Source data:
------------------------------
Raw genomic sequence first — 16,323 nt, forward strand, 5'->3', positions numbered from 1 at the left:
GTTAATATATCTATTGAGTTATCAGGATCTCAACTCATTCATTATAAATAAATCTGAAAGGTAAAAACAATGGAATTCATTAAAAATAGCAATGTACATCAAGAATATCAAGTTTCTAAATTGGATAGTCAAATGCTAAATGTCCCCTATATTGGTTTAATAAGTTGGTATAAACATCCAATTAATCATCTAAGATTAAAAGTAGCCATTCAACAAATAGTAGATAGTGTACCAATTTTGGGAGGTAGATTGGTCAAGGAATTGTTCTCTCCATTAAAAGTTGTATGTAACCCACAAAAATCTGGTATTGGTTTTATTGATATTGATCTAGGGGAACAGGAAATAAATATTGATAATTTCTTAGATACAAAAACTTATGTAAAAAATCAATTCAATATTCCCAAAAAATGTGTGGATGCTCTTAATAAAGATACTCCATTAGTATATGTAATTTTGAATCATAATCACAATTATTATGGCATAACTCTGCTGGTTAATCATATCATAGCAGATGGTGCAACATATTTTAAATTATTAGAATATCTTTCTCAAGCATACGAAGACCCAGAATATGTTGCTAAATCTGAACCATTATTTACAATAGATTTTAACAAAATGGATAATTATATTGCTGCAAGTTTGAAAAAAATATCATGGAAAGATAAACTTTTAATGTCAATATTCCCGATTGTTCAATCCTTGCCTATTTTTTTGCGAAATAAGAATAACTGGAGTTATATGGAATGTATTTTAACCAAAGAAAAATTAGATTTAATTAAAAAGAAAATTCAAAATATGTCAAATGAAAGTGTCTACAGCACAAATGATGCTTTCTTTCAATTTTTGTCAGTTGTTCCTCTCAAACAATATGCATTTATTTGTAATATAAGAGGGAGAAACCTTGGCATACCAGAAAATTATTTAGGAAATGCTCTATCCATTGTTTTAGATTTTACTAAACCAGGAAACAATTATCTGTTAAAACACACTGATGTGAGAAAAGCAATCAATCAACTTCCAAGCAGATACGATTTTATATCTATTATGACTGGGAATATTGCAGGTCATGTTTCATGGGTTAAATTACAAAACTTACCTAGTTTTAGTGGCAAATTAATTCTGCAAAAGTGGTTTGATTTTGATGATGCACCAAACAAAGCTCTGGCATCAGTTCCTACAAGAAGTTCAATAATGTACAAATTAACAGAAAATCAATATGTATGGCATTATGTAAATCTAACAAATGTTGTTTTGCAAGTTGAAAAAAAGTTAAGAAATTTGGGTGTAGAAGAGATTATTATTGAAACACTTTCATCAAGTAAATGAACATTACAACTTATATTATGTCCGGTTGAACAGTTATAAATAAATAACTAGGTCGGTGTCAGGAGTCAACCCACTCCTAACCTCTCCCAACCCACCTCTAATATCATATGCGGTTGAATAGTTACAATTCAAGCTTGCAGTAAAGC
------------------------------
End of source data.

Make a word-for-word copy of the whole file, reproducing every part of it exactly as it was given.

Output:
Raw genomic sequence first — 16,323 nt, forward strand, 5'->3', positions numbered from 1 at the left:
GTTAATATATCTATTGAGTTATCAGGATCTCAACTCATTCATTATAAATAAATCTGAAAGGTAAAAACAATGGAATTCATTAAAAATAGCAATGTACATCAAGAATATCAAGTTTCTAAATTGGATAGTCAAATGCTAAATGTCCCCTATATTGGTTTAATAAGTTGGTATAAACATCCAATTAATCATCTAAGATTAAAAGTAGCCATTCAACAAATAGTAGATAGTGTACCAATTTTGGGAGGTAGATTGGTCAAGGAATTGTTCTCTCCATTAAAAGTTGTATGTAACCCACAAAAATCTGGTATTGGTTTTATTGATATTGATCTAGGGGAACAGGAAATAAATATTGATAATTTCTTAGATACAAAAACTTATGTAAAAAATCAATTCAATATTCCCAAAAAATGTGTGGATGCTCTTAATAAAGATACTCCATTAGTATATGTAATTTTGAATCATAATCACAATTATTATGGCATAACTCTGCTGGTTAATCATATCATAGCAGATGGTGCAACATATTTTAAATTATTAGAATATCTTTCTCAAGCATACGAAGACCCAGAATATGTTGCTAAATCTGAACCATTATTTACAATAGATTTTAACAAAATGGATAATTATATTGCTGCAAGTTTGAAAAAAATATCATGGAAAGATAAACTTTTAATGTCAATATTCCCGATTGTTCAATCCTTGCCTATTTTTTTGCGAAATAAGAATAACTGGAGTTATATGGAATGTATTTTAACCAAAGAAAAATTAGATTTAATTAAAAAGAAAATTCAAAATATGTCAAATGAAAGTGTCTACAGCACAAATGATGCTTTCTTTCAATTTTTGTCAGTTGTTCCTCTCAAACAATATGCATTTATTTGTAATATAAGAGGGAGAAACCTTGGCATACCAGAAAATTATTTAGGAAATGCTCTATCCATTGTTTTAGATTTTACTAAACCAGGAAACAATTATCTGTTAAAACACACTGATGTGAGAAAAGCAATCAATCAACTTCCAAGCAGATACGATTTTATATCTATTATGACTGGGAATATTGCAGGTCATGTTTCATGGGTTAAATTACAAAACTTACCTAGTTTTAGTGGCAAATTAATTCTGCAAAAGTGGTTTGATTTTGATGATGCACCAAACAAAGCTCTGGCATCAGTTCCTACAAGAAGTTCAATAATGTACAAATTAACAGAAAATCAATATGTATGGCATTATGTAAATCTAACAAATGTTGTTTTGCAAGTTGAAAAAAAGTTAAGAAATTTGGGTGTAGAAGAGATTATTATTGAAACACTTTCATCAAGTAAATGAACATTACAACTTATATTATGTCCGGTTGAACAGTTATAAATAAATAACTAGGTCGGTGTCAGGAGTCAACCCACTCCTAACCTCTCCCAACCCACCTCTAATATCATATGCGGTTGAATAGTTACAATTCAAGCTTGCAGTAAAGC